On the division of animals

More often than not, the linguist or anthropologist just throws up his hands and resorts to giving a list — a list that one would not be surprised to find in the writings of Borges.
George Lakoff

Those that belong to the Emperor,
embalmed ones,
those that are trained,
suckling pigs,
mermaids,
fabulous ones,
stray dogs,
those that are included in this classification,
those that tremble as if they were mad,
innumerable ones,
those drawn with a very fine camel’s hair brush,
others,
those that have just broken a flower vase,
those that resemble flies from a distance.

From ‘Other Inquisitions’ in which Borges writes of a strange way of classifying animals in an ancient Chinese encyclopaedia. Via Futility Closet. Submitted by Gabriel Smy.

Definitions

Extremely elderly Benedictine monk
Irrational predilection for performing surgery
Of, like or pertaining to lava
One who habitually enters many competitions

Local judge among miners
Provisional name for a plant whose flowers are unknown
Expression of joy among Arab women
Muscle by which the testicles are suspended

Government by superior firepower or by cannons
Part of a bullfighting arena where the bull makes his stand
Ancient syrupy medicine that is licked off a spoon
Doctrine that the wicked are utterly destroyed after death

Some definitions from The Phrontistery, a free online dictionary of obscure words. Submitted by Howie Good.

Soft-soaping

Blowfly-minded
Retardate worm
Clown of the House

Idle vapourings of a mind diseased
I would cut the honourable gentleman’s
throat if I had the chance

His brains could revolve inside a peanut shell
for a thousand years without touching the sides
Kind of animal that gnaws holes

Member not fit to lick
the shoes of the Prime Minister
Energy of a tired snail returning
home from a funeral

Shut up yourself, you great ape
Snotty-nosed little boy
You are a cheap little twerp
Ridiculous mouse

Could go down the Mount Eden sewer and come up
cleaner than he went in
Dreamed the bill up in the bath
Frustrated warlord

Phrases deemed ‘unparliamentary language’ and banned from New Zealand parliamentary debates, as listed on Futility Closet, 30th October 2013. Submitted by Marika.

Coffee

Coffee
A beverage consisting of
A decoction or infusion of
The roasted ground or crushed seeds of
The two-seeded fruit of
Certain coffee trees
The seeds
Or fruit
Themselves any tropical tree or shrub of
The genus Coffea of
The madder family
Especially
C. arabica
And
C.canephora
Cultivated commercially
Compare Arabian Coffee
Robusta Coffee
A cup of coffee
We ordered four coffees and
Three doughnuts
A social gathering
at which coffee and
Other refreshments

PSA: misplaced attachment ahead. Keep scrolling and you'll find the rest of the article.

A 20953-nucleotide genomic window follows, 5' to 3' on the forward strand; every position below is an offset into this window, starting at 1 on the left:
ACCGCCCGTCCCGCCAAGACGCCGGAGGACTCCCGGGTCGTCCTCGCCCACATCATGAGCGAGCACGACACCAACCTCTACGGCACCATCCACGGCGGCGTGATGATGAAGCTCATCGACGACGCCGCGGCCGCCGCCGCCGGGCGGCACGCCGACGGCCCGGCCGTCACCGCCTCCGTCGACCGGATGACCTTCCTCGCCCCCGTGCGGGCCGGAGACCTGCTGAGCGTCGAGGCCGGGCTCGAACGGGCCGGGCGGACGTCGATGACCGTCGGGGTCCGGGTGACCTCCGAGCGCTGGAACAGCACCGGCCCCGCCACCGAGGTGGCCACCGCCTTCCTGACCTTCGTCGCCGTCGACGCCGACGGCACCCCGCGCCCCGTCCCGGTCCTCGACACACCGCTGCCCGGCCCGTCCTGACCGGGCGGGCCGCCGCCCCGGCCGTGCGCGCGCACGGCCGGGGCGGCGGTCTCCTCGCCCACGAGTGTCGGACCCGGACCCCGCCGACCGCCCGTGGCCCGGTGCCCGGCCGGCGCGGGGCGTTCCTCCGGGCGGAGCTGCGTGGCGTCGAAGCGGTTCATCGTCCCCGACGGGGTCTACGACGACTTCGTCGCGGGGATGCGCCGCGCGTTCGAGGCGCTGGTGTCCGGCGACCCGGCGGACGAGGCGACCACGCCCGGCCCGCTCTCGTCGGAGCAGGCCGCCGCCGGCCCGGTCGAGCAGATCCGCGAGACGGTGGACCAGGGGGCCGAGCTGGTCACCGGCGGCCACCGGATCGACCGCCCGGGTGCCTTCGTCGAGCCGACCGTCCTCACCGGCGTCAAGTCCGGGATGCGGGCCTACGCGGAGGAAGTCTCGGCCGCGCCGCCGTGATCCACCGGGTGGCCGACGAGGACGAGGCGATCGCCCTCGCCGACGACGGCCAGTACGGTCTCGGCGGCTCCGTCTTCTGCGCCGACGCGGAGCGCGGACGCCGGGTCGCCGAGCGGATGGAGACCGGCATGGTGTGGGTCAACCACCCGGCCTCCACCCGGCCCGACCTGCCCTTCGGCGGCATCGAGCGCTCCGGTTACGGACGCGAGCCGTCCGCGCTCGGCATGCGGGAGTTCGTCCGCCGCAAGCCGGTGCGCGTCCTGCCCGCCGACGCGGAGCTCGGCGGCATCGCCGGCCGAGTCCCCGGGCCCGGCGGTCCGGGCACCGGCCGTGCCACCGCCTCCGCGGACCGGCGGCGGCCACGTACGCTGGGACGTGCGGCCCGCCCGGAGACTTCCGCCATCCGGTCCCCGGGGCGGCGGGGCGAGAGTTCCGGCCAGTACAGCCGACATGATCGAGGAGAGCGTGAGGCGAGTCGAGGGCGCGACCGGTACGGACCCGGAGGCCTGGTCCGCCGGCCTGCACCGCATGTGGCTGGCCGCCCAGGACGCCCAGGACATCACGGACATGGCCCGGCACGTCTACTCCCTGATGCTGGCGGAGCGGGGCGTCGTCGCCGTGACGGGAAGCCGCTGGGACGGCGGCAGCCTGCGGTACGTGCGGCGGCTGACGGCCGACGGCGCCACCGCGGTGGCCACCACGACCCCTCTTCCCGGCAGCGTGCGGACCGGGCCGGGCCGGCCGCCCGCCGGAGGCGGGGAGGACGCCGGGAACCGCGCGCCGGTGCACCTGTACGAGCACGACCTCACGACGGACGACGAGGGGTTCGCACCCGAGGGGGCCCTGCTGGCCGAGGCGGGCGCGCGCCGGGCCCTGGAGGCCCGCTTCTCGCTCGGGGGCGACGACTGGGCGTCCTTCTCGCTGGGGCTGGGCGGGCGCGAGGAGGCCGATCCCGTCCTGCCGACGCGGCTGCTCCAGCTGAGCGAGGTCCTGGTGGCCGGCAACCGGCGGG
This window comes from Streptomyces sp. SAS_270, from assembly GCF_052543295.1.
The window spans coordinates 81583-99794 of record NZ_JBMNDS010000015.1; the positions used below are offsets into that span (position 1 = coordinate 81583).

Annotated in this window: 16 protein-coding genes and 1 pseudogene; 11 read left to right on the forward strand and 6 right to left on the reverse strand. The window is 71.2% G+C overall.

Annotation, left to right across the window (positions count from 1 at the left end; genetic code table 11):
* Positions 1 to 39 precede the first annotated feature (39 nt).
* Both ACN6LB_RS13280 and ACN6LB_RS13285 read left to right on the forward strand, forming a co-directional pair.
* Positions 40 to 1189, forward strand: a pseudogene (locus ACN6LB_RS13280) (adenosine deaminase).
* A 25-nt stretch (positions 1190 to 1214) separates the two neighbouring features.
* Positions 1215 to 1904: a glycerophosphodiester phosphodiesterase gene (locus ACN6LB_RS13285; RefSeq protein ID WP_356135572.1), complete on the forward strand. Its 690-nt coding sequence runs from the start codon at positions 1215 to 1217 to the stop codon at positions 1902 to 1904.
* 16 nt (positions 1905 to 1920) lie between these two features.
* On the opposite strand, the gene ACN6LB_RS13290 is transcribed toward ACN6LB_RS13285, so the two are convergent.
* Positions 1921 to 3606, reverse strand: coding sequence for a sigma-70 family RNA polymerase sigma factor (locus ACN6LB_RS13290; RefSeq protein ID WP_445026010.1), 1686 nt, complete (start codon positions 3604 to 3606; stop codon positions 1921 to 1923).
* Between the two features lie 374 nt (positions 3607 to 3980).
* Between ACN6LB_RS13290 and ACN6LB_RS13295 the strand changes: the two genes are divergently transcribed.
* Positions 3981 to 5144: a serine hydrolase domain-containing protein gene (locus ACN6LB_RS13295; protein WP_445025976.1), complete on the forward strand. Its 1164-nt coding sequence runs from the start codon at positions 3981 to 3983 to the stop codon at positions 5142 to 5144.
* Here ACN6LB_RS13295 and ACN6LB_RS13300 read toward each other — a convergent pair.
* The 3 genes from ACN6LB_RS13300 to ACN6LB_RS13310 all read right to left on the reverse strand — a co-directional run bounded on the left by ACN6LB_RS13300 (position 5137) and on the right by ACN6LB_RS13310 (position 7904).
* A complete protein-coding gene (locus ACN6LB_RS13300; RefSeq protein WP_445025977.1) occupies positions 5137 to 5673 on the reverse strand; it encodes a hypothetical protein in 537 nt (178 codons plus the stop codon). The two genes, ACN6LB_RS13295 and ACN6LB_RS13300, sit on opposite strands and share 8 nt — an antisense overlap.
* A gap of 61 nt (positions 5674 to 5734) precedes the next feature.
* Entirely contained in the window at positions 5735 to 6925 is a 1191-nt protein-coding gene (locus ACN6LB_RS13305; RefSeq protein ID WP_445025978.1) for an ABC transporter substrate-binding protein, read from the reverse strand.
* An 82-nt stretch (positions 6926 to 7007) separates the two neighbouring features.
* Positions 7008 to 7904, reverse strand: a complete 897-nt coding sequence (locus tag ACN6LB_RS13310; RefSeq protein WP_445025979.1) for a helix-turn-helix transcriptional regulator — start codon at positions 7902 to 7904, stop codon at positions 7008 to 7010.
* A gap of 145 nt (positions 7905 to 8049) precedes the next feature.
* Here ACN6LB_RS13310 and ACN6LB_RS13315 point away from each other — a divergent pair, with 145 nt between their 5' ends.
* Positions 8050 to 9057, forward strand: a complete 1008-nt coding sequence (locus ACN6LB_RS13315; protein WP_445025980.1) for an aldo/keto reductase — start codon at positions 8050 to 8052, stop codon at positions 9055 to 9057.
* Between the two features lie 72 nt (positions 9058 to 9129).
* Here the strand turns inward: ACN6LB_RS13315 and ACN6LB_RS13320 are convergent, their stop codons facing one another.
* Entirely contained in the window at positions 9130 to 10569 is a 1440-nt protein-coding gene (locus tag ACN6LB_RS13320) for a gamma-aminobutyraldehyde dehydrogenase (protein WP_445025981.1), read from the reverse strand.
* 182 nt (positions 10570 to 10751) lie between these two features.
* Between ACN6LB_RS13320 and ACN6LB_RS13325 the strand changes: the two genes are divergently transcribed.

Are served

The definition of coffee at Dictionary.com. Submitted by Christian Smith.

Prosciutto

When I was young, there was one kind of prosciutto.
It was made in the winter, by hand, and aged for two years.
It was sweet when you smelled it.
A profound perfume.

If it’s too warm, the aging process never begins.
The meat spoils.
If it’s too dry, the meat is ruined.
It needs to be damp but cool.

The summer is too hot.
In the winter—that’s when you make salumi.
Your prosciutto.
Your soppressata.
Your sausages.

An old Italian butcher talking about making prosciutto, via Bill Buford, according to Wikipedia. Submitted by Gabriel Smy.

Set upon the étagère

Aftercare, agate ware
air-to-air, antiair
anywhere, arctic hare
Asian pear, bayadere
bêche-de-mer, Belgian hare
billionaire, boutonniere
bring to bear, camel hair
Camembert, captain’s chair.

Chinaware, compressed air
county fair, crackleware
Croix de Guerre, debonair
de la Mare, derriere
disrepair, doctrinaire
earthenware, easy chair
en plein air, everywhere
fighting chair, flying mare.

Fourragère, Frigidaire
germ warfare, get somewhere
graniteware, grizzly bear
here and there, hide or hair
hollowware, ice-cream chair
in one’s hair, in the air
ironware, jasperware
kitchenware, La Bruyère.

Lacquerware, laissez-faire
Latin square, legionnaire
lion’s share, Little Bear
love affair, luminaire
lusterware, magic square
mal de mer, managed care
market share, Medicare
metalware, millionaire.

Minaudière, miter square
Mon-Khmer, morris chair
Mousquetaire, nom de guerre
on the square, open-air
otherwhere, outerwear
overbear, overwear
perfect square, plasticware
polar bear, potty-chair.

Porte cochere, prickly pear
questionnaire, rivière
Robespierre, rocking chair
savoir faire, science fair
self-aware, self-despair
silverware, slipper chair
snowshoe hare, solar flare.

Solitaire, swivel chair
tear one’s hair, then and there
thoroughfare, trench warfare
unaware, underwear
vaporware, vivandière
wash-and-wear, water bear
wear and tear, willowware
woodenware, world premiere
yellowware, zillionaire.

From a list of words that rhyme with étagère on the Merriam Webster online dictionary, 31 January 2013. Submitted by Steph Dempsey.

Shreddies

(for Fred Goodwin)

For a few years, Shreddies’ advert campaigns
featured a cartoon personification
of ‘Hunger’ as an antagonist.

He appeared as a blue monster with big teeth
whose goal it was to taunt hungry individuals
by drumming on their stomachs
with a pair of silver spoons.

Hunger would then be dispatched
when the victim consumed
a bowl of shreddies,
sealing hunger inside a shreddie cage.

Despite his troublesome persona,
hunger was frequently used as a mascot
for the cereal during this period.

Taken from the Wikipedia entry on Shreddies on 1st February 2012. Submitted by Nick Asbury.